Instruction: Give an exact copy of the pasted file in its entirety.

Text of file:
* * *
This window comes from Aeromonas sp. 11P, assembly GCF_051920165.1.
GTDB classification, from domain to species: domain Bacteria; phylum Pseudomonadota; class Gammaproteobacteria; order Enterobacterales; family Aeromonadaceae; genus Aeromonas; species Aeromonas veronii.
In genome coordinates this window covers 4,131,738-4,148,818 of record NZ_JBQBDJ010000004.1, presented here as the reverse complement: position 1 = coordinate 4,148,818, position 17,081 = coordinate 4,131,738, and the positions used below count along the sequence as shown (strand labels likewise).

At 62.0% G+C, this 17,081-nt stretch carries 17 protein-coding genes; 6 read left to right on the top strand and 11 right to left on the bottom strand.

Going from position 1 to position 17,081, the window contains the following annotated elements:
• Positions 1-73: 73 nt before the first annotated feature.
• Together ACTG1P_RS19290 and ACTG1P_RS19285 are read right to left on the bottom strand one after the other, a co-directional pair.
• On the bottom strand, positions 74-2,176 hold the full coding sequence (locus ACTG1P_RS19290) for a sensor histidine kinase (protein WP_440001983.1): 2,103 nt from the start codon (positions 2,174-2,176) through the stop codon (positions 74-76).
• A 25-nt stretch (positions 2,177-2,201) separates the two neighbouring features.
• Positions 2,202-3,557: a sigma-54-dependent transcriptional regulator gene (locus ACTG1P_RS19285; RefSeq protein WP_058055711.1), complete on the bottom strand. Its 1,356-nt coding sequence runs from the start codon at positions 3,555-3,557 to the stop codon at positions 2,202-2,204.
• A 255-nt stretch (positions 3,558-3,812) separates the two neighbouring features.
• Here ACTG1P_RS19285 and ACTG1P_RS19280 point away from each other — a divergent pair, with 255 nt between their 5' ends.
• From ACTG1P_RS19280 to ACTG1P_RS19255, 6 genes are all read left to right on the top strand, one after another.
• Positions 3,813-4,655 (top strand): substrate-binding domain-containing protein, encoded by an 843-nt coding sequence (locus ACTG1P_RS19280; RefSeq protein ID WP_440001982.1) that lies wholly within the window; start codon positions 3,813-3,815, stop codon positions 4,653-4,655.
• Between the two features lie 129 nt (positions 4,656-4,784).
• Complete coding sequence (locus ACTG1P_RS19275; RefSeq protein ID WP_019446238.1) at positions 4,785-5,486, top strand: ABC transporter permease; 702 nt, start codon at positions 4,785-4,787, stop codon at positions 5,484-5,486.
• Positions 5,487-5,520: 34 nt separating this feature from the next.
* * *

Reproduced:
This window comes from Aeromonas sp. 11P, assembly GCF_051920165.1.
GTDB classification, from domain to species: domain Bacteria; phylum Pseudomonadota; class Gammaproteobacteria; order Enterobacterales; family Aeromonadaceae; genus Aeromonas; species Aeromonas veronii.
In genome coordinates this window covers 4,131,738-4,148,818 of record NZ_JBQBDJ010000004.1, presented here as the reverse complement: position 1 = coordinate 4,148,818, position 17,081 = coordinate 4,131,738, and the positions used below count along the sequence as shown (strand labels likewise).

At 62.0% G+C, this 17,081-nt stretch carries 17 protein-coding genes; 6 read left to right on the top strand and 11 right to left on the bottom strand.

Going from position 1 to position 17,081, the window contains the following annotated elements:
• Positions 1-73: 73 nt before the first annotated feature.
• Together ACTG1P_RS19290 and ACTG1P_RS19285 are read right to left on the bottom strand one after the other, a co-directional pair.
• On the bottom strand, positions 74-2,176 hold the full coding sequence (locus ACTG1P_RS19290) for a sensor histidine kinase (protein WP_440001983.1): 2,103 nt from the start codon (positions 2,174-2,176) through the stop codon (positions 74-76).
• A 25-nt stretch (positions 2,177-2,201) separates the two neighbouring features.
• Positions 2,202-3,557: a sigma-54-dependent transcriptional regulator gene (locus ACTG1P_RS19285; RefSeq protein WP_058055711.1), complete on the bottom strand. Its 1,356-nt coding sequence runs from the start codon at positions 3,555-3,557 to the stop codon at positions 2,202-2,204.
• A 255-nt stretch (positions 3,558-3,812) separates the two neighbouring features.
• Here ACTG1P_RS19285 and ACTG1P_RS19280 point away from each other — a divergent pair, with 255 nt between their 5' ends.
• From ACTG1P_RS19280 to ACTG1P_RS19255, 6 genes are all read left to right on the top strand, one after another.
• Positions 3,813-4,655 (top strand): substrate-binding domain-containing protein, encoded by an 843-nt coding sequence (locus ACTG1P_RS19280; RefSeq protein ID WP_440001982.1) that lies wholly within the window; start codon positions 3,813-3,815, stop codon positions 4,653-4,655.
• Between the two features lie 129 nt (positions 4,656-4,784).
• Complete coding sequence (locus ACTG1P_RS19275; RefSeq protein ID WP_019446238.1) at positions 4,785-5,486, top strand: ABC transporter permease; 702 nt, start codon at positions 4,785-4,787, stop codon at positions 5,484-5,486.
• Positions 5,487-5,520: 34 nt separating this feature from the next.